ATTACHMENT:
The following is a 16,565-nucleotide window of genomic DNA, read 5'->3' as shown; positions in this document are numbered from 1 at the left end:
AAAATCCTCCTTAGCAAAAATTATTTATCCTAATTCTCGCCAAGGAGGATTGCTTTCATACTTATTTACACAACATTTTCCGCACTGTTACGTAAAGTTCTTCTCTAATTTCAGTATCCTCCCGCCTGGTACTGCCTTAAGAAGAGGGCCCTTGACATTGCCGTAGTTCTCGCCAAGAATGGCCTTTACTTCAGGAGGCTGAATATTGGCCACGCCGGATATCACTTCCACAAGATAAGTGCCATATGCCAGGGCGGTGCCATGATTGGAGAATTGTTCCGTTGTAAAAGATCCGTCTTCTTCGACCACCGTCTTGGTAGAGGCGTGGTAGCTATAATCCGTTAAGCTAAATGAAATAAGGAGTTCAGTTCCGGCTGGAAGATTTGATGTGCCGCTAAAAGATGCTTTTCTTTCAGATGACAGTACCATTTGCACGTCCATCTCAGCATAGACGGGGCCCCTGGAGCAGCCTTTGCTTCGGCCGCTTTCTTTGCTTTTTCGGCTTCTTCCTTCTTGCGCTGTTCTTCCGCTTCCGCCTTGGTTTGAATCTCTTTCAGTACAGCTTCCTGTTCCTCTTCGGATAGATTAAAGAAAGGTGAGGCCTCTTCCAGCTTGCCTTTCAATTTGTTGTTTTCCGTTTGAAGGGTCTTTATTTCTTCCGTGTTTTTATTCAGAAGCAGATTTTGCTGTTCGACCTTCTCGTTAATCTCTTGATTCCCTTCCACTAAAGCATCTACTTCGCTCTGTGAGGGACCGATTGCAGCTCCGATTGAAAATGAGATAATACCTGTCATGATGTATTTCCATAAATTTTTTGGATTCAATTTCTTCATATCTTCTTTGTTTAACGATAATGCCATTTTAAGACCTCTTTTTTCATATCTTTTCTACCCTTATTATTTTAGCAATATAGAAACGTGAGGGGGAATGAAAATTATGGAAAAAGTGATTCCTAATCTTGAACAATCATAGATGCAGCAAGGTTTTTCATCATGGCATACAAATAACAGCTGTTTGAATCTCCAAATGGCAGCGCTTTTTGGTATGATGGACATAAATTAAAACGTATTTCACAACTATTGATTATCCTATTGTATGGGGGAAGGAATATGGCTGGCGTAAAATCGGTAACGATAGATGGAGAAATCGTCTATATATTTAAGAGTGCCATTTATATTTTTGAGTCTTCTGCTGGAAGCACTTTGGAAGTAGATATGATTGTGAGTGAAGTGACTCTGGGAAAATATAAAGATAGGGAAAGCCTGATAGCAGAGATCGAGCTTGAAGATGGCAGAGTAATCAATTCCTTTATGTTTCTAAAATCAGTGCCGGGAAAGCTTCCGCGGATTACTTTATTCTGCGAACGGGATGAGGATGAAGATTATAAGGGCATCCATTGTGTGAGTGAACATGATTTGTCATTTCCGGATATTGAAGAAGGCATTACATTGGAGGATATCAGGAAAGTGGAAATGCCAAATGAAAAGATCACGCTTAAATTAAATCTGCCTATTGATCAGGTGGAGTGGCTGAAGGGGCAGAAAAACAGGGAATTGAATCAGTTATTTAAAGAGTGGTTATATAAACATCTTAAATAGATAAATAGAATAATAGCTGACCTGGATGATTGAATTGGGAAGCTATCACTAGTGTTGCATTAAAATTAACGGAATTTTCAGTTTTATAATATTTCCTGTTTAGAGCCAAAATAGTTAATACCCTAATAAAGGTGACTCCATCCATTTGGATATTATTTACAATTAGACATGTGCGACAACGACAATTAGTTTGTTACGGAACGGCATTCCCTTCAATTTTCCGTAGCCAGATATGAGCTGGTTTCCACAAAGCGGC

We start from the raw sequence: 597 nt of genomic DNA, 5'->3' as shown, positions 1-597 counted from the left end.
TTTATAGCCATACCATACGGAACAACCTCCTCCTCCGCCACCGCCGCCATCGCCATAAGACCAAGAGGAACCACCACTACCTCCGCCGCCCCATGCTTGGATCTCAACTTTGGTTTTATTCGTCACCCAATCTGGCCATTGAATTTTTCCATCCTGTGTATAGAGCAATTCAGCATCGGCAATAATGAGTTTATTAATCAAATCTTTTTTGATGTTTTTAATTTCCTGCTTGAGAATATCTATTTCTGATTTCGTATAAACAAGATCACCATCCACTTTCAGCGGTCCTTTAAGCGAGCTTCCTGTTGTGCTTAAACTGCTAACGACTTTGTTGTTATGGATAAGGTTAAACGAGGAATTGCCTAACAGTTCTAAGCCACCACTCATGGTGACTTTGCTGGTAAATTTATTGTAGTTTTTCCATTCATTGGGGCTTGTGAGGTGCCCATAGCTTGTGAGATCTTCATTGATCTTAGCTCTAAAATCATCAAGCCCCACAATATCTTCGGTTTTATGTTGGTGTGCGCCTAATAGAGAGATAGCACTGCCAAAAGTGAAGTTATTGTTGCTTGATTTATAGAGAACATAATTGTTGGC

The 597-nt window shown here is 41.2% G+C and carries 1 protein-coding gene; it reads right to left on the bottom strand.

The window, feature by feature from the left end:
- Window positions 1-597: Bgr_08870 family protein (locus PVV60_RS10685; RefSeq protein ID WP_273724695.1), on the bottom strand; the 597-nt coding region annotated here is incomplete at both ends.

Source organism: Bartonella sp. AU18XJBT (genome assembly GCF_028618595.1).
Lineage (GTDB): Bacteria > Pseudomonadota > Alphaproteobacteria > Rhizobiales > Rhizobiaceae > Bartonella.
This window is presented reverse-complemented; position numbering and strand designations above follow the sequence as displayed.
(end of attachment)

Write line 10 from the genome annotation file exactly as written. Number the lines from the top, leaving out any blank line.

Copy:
This window is presented reverse-complemented; position numbering and strand designations above follow the sequence as displayed.